Law discussion: Long arm of the Law

Thu, 15 Sep 2016 08:15
Large lood de jager line out 800

IN THE SPOTLIGHT: rugby365 law guru Paul Dobson looks at "long-arm transfer to the back" that occurred during the match between the Wallabies and the Springboks.

Early in the match between Australia and South Africa, Adriaan Strauss, the South African hooker, throws the ball into a line-out.

After a bit of choreography, Lood de Jager of South Africa goes up to catch the ball and when he comes down he hands it to Francois Louw who is standing waiting for it. The other South African forwards - Tendai Mtawarira, Warren Whitely, Eben Etzebeth and Lourens Adriaanse - pack around De Jager as if to form a maul while the Australian forwards desist from contact.

There is thus no maul formed.

The referee penalises the South Africans saying: "Long-arm transfer to the back." Presumably, de Jager is the player penalised.

This is in accord with a law application guidelines decided on for this year. It is not in the Laws of the Game nor in amendments nor in clarifications. For this reason, it may not be well known.

The relevant guideline is as follows:

The maul

For implementation:
January 1st 2016 in Southern Hemisphere
June 1st 2016 in Northern Hemisphere

The ball can be moved backwards hand-to-hand once the maul has formed. A player is not allowed to move/slide backwards in the maul when the player is in possession of the ball and the ripper needs to stay in contact with the jumper until they have transferred the ball.
Sanction: Penalty kick

Ball carrier moves/slides towards the back of the maul whilst in possession of the ball - in the future this will be PENALISED
Long placements are to be avoided as they often lead to obstruction and invite attacking players to join in front of the ball. In the future this will be PENALISED.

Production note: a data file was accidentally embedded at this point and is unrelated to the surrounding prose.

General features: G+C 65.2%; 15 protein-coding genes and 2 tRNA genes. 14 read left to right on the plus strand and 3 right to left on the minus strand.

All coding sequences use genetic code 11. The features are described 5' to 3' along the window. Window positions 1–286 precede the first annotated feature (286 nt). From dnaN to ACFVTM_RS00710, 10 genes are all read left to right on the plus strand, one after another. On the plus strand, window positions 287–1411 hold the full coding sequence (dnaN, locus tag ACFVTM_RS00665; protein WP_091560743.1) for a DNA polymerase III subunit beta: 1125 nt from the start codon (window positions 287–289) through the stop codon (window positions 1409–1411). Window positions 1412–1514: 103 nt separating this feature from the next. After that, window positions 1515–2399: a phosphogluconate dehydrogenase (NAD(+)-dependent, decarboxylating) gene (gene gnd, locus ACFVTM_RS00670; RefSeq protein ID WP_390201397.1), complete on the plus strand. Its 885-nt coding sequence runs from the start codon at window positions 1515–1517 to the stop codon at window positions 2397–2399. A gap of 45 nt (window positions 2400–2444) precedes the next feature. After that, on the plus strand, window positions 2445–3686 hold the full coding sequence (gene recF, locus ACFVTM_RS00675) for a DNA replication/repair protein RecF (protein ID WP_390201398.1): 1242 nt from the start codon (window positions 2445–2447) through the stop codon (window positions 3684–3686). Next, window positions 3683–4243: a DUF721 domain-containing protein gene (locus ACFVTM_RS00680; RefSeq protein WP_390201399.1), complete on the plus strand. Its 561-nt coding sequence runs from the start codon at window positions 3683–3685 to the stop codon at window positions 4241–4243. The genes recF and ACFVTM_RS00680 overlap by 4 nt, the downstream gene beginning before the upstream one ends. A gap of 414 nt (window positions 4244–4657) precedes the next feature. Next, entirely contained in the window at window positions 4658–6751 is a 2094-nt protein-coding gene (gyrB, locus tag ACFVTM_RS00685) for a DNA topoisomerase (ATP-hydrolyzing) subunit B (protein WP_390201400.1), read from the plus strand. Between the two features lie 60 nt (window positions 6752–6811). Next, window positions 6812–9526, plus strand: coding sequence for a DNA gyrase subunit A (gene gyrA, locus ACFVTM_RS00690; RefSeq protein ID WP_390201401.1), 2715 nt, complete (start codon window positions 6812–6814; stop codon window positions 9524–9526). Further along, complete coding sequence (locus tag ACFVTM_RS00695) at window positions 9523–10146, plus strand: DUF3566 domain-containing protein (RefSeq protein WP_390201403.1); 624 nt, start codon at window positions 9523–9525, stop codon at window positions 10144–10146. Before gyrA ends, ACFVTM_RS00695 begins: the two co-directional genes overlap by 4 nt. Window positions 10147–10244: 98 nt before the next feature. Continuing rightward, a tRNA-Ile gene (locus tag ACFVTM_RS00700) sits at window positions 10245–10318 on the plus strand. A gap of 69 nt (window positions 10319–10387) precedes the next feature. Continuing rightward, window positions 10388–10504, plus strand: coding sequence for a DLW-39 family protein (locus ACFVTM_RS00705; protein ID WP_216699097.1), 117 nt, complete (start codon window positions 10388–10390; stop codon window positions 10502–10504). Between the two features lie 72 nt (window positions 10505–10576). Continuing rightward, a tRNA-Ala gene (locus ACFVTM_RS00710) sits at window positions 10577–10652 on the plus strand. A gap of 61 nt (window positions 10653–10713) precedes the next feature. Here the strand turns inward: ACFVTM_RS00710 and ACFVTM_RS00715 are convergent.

There is no maul in this incident, no case of "when the maul was formed". There was an attempt to form a maul and there may well have been one if the Australians had played along. But there is no maul with no contact with opponents till Sekope Kepu of Australia grabbed Louw, which he had free access to doing.

A maul begins when a player carrying the ball is held by one or more opponents, and one or more of the ball-carrier’s team-mates bind on the ball-carrier. A maul therefore consists, when it begins, of at least three players, all on their feet; the ball-carrier and one player from each team.

But imagine that there was a maul and De Jager had then passed the ball back to Louw without any contact between Louw and De Jager then, according to this guideline, there would have been a penalty, presumably against De Jager for handing the ball back "long-arm" or against Louw for not making contact with De Jager.

The piecemeal changes or additions to law applications, as has been happening of late, is bound to cause uncertainty.